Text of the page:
It is not unusual for an insurer or self-insured employer to hire investigators to videotape injured workers for the purpose of showing that the worker is not as injured as he or she claims to be. Investigators typically park in front of an injured worker’s home to get a few minutes of the worker going to the mailbox, entering their vehicle, or doing household tasks. These investigators are not violating the law so long as they are not trespassing, and they may videotape the injured worker in public places as well.
The real problem with these investigations is that an adjuster will then forward edited DVD’s and investigation summaries to the injured worker’s treating doctor without the knowledge of the patient. It is only when the injured employee receives a letter that benefits have been abruptly terminated that the employee discovers that their doctor has been influenced by a DVD or an investigator’s conclusions. The employee is often released by the doctor and has no opportunity to discuss the contents of the DVD with the doctor. Additionally, unless the employee has an attorney, the employee usually has a very difficult time even obtaining a copy of the DVD.
I have seen DVD’s where the person videotaped is not the injured worker, and I have found that many times the doctor will not bother to watch the actual DVD. It takes time to watch these DVD‘s, as the investigator usually has to catch a minute here and there over several days to compile a DVD. On the other hand, I have seen cases where the injured worker has claimed severe disability, but is then caught doing very strenuous physical activity that is completely inconsistent.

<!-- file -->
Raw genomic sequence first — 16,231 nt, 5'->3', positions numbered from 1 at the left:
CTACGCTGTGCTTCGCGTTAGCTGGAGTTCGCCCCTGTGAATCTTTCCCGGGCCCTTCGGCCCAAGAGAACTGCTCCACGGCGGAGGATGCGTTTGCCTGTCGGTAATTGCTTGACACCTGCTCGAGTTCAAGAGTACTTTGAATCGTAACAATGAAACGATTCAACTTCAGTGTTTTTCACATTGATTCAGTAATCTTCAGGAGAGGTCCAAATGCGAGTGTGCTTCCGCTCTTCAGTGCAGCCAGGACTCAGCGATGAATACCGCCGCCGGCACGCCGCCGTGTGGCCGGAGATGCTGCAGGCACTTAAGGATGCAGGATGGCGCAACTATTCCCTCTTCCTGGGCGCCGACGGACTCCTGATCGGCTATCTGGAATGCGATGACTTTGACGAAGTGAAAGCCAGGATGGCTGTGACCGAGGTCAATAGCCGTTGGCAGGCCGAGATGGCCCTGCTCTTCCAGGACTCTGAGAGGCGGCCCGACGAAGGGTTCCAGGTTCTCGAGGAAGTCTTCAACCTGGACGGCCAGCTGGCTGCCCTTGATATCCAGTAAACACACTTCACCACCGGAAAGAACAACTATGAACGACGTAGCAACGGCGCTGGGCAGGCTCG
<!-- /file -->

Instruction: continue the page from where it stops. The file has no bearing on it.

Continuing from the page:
My complaint is not so much that adjusters and employers hire investigators to sit outside injured workers’ homes. Again, there is nothing illegal with that activity. Instead, my concern is that it is unfair to the injured worker not to provide her and her attorney with a copy of whatever the adjuster sends to the treating physician. An injured worker should not be discovering weeks later when benefits are denied or terminated that their physician viewed a surveillance video. The injured worker and his attorney should have an opportunity when the DVD or investigation report is sent to the doctor to view a copy of whatever is sent to the doctor.
I wrote to the Division of Industrial Relations recently and asked whether DIR has reviewed this issue to formulate a policy. I was told that DIR has not taken a broad position on the manner in which surveillance videos are sent to doctors, but only investigates particular complaints on a case by case basis if a complaint is filed by an injured worker. I will be continuing my discussions with DIR on this issue, as I interpret existing law (NRS 616D.330, NRS 616B.528) as requiring that the insurer send a copy of a DVD and any investigation reports to the injured worker and his attorney when they are sent to the doctor. As an attorney, I have always succeeded in ultimately obtaining a copy of whatever is sent to the doctor, but not all injured workers have attorneys or the ability and energy to fight for themselves.
©01/30/11 Virginia Hunt, Esq.